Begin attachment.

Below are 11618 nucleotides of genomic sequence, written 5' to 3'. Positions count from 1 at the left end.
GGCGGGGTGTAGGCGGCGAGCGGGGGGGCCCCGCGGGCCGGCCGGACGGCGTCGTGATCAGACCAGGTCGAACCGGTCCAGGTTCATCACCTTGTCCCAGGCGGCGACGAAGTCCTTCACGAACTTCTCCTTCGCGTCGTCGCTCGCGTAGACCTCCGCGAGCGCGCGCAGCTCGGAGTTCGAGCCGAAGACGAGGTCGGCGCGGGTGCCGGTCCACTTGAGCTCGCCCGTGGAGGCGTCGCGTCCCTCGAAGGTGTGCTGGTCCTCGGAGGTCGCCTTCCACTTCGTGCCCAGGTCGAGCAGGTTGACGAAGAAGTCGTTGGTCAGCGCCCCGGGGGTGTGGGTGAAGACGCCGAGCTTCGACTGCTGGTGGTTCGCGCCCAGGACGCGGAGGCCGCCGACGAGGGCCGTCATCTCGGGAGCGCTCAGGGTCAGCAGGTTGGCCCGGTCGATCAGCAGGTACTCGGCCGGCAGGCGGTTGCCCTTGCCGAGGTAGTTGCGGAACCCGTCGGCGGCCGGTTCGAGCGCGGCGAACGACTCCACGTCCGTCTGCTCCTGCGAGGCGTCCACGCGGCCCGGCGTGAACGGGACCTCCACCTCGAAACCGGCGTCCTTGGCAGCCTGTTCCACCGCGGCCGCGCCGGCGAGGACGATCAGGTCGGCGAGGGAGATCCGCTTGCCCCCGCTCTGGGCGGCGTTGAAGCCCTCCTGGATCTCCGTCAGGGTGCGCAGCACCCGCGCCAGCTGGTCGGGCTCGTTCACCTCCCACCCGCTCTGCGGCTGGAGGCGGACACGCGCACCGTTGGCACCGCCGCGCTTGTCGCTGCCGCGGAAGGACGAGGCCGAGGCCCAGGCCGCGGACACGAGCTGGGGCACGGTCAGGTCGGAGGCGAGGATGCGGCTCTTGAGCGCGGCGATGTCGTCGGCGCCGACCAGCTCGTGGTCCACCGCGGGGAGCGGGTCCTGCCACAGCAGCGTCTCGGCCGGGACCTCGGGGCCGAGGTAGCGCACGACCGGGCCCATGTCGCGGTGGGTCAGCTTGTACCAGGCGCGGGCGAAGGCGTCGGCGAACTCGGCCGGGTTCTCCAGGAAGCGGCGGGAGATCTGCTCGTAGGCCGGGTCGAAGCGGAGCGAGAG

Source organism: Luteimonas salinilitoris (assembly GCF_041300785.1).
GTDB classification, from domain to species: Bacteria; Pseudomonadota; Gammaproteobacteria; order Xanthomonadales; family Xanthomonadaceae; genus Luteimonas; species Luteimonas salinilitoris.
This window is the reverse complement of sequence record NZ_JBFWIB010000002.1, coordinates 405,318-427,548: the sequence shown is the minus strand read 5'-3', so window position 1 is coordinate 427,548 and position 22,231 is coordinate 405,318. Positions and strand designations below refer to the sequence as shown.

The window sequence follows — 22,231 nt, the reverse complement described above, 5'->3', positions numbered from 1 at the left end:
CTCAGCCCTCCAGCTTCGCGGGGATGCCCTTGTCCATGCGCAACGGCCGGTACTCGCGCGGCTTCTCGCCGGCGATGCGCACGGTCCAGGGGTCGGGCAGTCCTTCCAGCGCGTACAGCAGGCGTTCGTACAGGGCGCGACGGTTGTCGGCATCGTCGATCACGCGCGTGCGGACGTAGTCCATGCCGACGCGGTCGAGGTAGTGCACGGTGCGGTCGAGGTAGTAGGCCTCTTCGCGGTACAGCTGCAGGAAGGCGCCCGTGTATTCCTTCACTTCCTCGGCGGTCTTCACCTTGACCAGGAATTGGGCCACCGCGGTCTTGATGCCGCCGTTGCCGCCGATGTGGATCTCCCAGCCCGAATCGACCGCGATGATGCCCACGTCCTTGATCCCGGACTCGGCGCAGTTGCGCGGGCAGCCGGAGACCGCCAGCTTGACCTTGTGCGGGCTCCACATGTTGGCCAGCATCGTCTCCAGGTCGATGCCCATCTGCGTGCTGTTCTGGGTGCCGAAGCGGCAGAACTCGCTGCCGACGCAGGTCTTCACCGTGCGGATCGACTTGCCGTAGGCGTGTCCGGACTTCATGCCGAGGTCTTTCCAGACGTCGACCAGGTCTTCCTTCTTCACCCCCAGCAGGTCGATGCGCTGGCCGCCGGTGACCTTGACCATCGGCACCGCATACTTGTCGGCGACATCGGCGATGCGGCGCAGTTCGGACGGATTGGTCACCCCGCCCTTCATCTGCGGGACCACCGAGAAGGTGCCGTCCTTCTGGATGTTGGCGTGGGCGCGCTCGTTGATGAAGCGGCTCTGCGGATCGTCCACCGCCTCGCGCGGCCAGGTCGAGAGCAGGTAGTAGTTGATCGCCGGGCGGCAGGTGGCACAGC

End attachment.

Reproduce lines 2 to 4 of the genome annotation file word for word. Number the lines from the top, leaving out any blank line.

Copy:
GGCGGGGTGTAGGCGGCGAGCGGGGGGGCCCCGCGGGCCGGCCGGACGGCGTCGTGATCAGACCAGGTCGAACCGGTCCAGGTTCATCACCTTGTCCCAGGCGGCGACGAAGTCCTTCACGAACTTCTCCTTCGCGTCGTCGCTCGCGTAGACCTCCGCGAGCGCGCGCAGCTCGGAGTTCGAGCCGAAGACGAGGTCGGCGCGGGTGCCGGTCCACTTGAGCTCGCCCGTGGAGGCGTCGCGTCCCTCGAAGGTGTGCTGGTCCTCGGAGGTCGCCTTCCACTTCGTGCCCAGGTCGAGCAGGTTGACGAAGAAGTCGTTGGTCAGCGCCCCGGGGGTGTGGGTGAAGACGCCGAGCTTCGACTGCTGGTGGTTCGCGCCCAGGACGCGGAGGCCGCCGACGAGGGCCGTCATCTCGGGAGCGCTCAGGGTCAGCAGGTTGGCCCGGTCGATCAGCAGGTACTCGGCCGGCAGGCGGTTGCCCTTGCCGAGGTAGTTGCGGAACCCGTCGGCGGCCGGTTCGAGCGCGGCGAACGACTCCACGTCCGTCTGCTCCTGCGAGGCGTCCACGCGGCCCGGCGTGAACGGGACCTCCACCTCGAAACCGGCGTCCTTGGCAGCCTGTTCCACCGCGGCCGCGCCGGCGAGGACGATCAGGTCGGCGAGGGAGATCCGCTTGCCCCCGCTCTGGGCGGCGTTGAAGCCCTCCTGGATCTCCGTCAGGGTGCGCAGCACCCGCGCCAGCTGGTCGGGCTCGTTCACCTCCCACCCGCTCTGCGGCTGGAGGCGGACACGCGCACCGTTGGCACCGCCGCGCTTGTCGCTGCCGCGGAAGGACGAGGCCGAGGCCCAGGCCGCGGACACGAGCTGGGGCACGGTCAGGTCGGAGGCGAGGATGCGGCTCTTGAGCGCGGCGATGTCGTCGGCGCCGACCAGCTCGTGGTCCACCGCGGGGAGCGGGTCCTGCCACAGCAGCGTCTCGGCCGGGACCTCGGGGCCGAGGTAGCGCACGACCGGGCCCATGTCGCGGTGGGTCAGCTTGTACCAGGCGCGGGCGAAGGCGTCGGCGAACTCGGCCGGGTTCTCCAGGAAGCGGCGGGAGATCTGCTCGTAGGCCGGGTCGAAGCGGAGCGAGAG

Source organism: Luteimonas salinilitoris (assembly GCF_041300785.1).
GTDB classification, from domain to species: Bacteria; Pseudomonadota; Gammaproteobacteria; order Xanthomonadales; family Xanthomonadaceae; genus Luteimonas; species Luteimonas salinilitoris.